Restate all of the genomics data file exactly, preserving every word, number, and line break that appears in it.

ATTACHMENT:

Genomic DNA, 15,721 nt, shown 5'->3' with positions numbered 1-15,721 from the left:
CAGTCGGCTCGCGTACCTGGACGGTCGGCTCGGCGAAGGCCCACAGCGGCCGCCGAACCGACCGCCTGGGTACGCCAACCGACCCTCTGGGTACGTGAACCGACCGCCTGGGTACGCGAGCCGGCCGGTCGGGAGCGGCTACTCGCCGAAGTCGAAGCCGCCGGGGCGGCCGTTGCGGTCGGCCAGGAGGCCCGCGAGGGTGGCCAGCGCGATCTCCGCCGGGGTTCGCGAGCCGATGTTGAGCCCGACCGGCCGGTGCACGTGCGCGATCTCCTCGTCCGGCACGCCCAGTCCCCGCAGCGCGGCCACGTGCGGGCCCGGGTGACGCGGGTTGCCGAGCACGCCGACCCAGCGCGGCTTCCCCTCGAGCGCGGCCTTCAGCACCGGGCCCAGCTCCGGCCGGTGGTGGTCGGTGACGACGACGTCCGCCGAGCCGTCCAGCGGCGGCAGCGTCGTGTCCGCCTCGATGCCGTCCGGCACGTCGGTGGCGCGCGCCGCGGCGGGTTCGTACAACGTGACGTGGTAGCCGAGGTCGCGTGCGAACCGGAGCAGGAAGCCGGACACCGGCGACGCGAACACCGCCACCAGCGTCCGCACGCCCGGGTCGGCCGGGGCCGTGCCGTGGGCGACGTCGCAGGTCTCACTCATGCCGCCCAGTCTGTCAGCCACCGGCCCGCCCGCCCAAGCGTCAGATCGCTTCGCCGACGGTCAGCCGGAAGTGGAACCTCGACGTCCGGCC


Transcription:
Genomic DNA, 15,721 nt, shown 5'->3' with positions numbered 1-15,721 from the left:
CAGTCGGCTCGCGTACCTGGACGGTCGGCTCGGCGAAGGCCCACAGCGGCCGCCGAACCGACCGCCTGGGTACGCCAACCGACCCTCTGGGTACGTGAACCGACCGCCTGGGTACGCGAGCCGGCCGGTCGGGAGCGGCTACTCGCCGAAGTCGAAGCCGCCGGGGCGGCCGTTGCGGTCGGCCAGGAGGCCCGCGAGGGTGGCCAGCGCGATCTCCGCCGGGGTTCGCGAGCCGATGTTGAGCCCGACCGGCCGGTGCACGTGCGCGATCTCCTCGTCCGGCACGCCCAGTCCCCGCAGCGCGGCCACGTGCGGGCCCGGGTGACGCGGGTTGCCGAGCACGCCGACCCAGCGCGGCTTCCCCTCGAGCGCGGCCTTCAGCACCGGGCCCAGCTCCGGCCGGTGGTGGTCGGTGACGACGACGTCCGCCGAGCCGTCCAGCGGCGGCAGCGTCGTGTCCGCCTCGATGCCGTCCGGCACGTCGGTGGCGCGCGCCGCGGCGGGTTCGTACAACGTGACGTGGTAGCCGAGGTCGCGTGCGAACCGGAGCAGGAAGCCGGACACCGGCGACGCGAACACCGCCACCAGCGTCCGCACGCCCGGGTCGGCCGGGGCCGTGCCGTGGGCGACGTCGCAGGTCTCACTCATGCCGCCCAGTCTGTCAGCCACCGGCCCGCCCGCCCAAGCGTCAGATCGCTTCGCCGACGGTCAGCCGGAAGTGGAACCTCGACGTCCGGCC